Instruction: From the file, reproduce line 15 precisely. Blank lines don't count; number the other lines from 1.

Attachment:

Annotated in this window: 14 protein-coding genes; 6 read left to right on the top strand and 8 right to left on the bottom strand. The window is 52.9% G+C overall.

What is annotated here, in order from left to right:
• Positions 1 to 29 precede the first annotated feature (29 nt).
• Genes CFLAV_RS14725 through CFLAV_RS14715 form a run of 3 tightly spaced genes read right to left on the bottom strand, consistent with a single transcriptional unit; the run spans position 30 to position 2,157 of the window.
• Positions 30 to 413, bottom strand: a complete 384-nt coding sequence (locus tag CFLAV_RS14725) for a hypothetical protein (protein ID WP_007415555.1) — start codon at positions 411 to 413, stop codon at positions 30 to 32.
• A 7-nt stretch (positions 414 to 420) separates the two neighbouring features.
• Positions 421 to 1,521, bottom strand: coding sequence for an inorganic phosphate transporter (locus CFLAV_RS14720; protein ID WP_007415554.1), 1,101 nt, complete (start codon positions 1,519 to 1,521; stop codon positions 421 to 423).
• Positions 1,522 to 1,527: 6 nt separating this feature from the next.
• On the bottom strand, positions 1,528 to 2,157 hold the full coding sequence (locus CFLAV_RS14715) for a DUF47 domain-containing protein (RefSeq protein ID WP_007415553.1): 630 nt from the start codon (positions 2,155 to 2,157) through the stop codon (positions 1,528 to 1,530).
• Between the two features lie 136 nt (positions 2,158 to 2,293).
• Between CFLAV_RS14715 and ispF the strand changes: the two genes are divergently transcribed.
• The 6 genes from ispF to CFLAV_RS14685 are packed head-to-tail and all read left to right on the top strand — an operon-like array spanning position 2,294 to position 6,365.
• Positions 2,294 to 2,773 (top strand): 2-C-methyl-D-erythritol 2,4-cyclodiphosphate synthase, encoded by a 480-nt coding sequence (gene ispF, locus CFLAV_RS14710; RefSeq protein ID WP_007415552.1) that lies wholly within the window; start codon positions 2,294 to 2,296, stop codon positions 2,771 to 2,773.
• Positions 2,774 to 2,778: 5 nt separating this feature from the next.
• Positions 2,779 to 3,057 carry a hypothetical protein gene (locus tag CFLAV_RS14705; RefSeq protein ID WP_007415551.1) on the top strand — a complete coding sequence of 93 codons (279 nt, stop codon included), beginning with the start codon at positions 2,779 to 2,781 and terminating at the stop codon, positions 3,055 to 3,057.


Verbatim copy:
• Positions 2,779 to 3,057 carry a hypothetical protein gene (locus tag CFLAV_RS14705; RefSeq protein ID WP_007415551.1) on the top strand — a complete coding sequence of 93 codons (279 nt, stop codon included), beginning with the start codon at positions 2,779 to 2,781 and terminating at the stop codon, positions 3,055 to 3,057.